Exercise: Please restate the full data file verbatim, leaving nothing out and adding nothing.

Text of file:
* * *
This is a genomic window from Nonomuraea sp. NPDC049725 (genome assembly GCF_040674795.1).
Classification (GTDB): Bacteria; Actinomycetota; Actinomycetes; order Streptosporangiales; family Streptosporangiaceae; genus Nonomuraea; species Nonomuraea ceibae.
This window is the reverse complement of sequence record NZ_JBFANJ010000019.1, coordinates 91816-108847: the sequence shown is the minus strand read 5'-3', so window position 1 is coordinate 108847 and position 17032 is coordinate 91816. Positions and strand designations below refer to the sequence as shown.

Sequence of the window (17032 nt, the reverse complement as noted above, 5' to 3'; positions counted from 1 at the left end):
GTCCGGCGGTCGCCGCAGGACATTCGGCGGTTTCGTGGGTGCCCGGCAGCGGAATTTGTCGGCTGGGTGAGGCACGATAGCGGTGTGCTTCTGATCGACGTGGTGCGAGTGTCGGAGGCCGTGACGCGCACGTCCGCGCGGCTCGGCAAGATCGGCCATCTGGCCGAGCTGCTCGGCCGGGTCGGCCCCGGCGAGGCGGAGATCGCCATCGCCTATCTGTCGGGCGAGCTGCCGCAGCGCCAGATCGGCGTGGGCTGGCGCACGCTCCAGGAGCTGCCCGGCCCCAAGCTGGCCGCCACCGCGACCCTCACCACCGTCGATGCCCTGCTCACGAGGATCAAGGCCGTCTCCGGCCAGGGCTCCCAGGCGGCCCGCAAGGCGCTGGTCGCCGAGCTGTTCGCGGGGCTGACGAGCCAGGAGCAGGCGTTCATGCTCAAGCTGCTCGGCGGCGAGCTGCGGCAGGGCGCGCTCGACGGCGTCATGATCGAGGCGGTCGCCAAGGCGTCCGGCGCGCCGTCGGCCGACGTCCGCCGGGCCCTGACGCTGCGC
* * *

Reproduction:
This is a genomic window from Nonomuraea sp. NPDC049725 (genome assembly GCF_040674795.1).
Classification (GTDB): Bacteria; Actinomycetota; Actinomycetes; order Streptosporangiales; family Streptosporangiaceae; genus Nonomuraea; species Nonomuraea ceibae.
This window is the reverse complement of sequence record NZ_JBFANJ010000019.1, coordinates 91816-108847: the sequence shown is the minus strand read 5'-3', so window position 1 is coordinate 108847 and position 17032 is coordinate 91816. Positions and strand designations below refer to the sequence as shown.

Sequence of the window (17032 nt, the reverse complement as noted above, 5' to 3'; positions counted from 1 at the left end):
GTCCGGCGGTCGCCGCAGGACATTCGGCGGTTTCGTGGGTGCCCGGCAGCGGAATTTGTCGGCTGGGTGAGGCACGATAGCGGTGTGCTTCTGATCGACGTGGTGCGAGTGTCGGAGGCCGTGACGCGCACGTCCGCGCGGCTCGGCAAGATCGGCCATCTGGCCGAGCTGCTCGGCCGGGTCGGCCCCGGCGAGGCGGAGATCGCCATCGCCTATCTGTCGGGCGAGCTGCCGCAGCGCCAGATCGGCGTGGGCTGGCGCACGCTCCAGGAGCTGCCCGGCCCCAAGCTGGCCGCCACCGCGACCCTCACCACCGTCGATGCCCTGCTCACGAGGATCAAGGCCGTCTCCGGCCAGGGCTCCCAGGCGGCCCGCAAGGCGCTGGTCGCCGAGCTGTTCGCGGGGCTGACGAGCCAGGAGCAGGCGTTCATGCTCAAGCTGCTCGGCGGCGAGCTGCGGCAGGGCGCGCTCGACGGCGTCATGATCGAGGCGGTCGCCAAGGCGTCCGGCGCGCCGTCGGCCGACGTCCGCCGGGCCCTGACGCTGCGC